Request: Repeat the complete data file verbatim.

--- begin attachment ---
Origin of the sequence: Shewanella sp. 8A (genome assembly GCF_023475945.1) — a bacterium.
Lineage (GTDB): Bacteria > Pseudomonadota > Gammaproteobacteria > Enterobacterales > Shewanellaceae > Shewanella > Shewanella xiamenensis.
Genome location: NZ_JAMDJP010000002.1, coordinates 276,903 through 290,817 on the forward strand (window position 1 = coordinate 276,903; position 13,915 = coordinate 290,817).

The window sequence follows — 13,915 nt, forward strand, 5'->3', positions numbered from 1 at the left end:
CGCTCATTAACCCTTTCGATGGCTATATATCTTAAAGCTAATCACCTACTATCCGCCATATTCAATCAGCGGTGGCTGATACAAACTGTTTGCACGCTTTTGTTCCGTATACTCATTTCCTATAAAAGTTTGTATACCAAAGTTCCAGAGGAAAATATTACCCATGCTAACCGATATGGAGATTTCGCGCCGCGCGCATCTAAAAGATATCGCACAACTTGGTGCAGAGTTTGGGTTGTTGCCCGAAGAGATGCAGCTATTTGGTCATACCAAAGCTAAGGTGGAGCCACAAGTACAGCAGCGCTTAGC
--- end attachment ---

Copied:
Origin of the sequence: Shewanella sp. 8A (genome assembly GCF_023475945.1) — a bacterium.
Lineage (GTDB): Bacteria > Pseudomonadota > Gammaproteobacteria > Enterobacterales > Shewanellaceae > Shewanella > Shewanella xiamenensis.
Genome location: NZ_JAMDJP010000002.1, coordinates 276,903 through 290,817 on the forward strand (window position 1 = coordinate 276,903; position 13,915 = coordinate 290,817).

The window sequence follows — 13,915 nt, forward strand, 5'->3', positions numbered from 1 at the left end:
CGCTCATTAACCCTTTCGATGGCTATATATCTTAAAGCTAATCACCTACTATCCGCCATATTCAATCAGCGGTGGCTGATACAAACTGTTTGCACGCTTTTGTTCCGTATACTCATTTCCTATAAAAGTTTGTATACCAAAGTTCCAGAGGAAAATATTACCCATGCTAACCGATATGGAGATTTCGCGCCGCGCGCATCTAAAAGATATCGCACAACTTGGTGCAGAGTTTGGGTTGTTGCCCGAAGAGATGCAGCTATTTGGTCATACCAAAGCTAAGGTGGAGCCACAAGTACAGCAGCGCTTAGC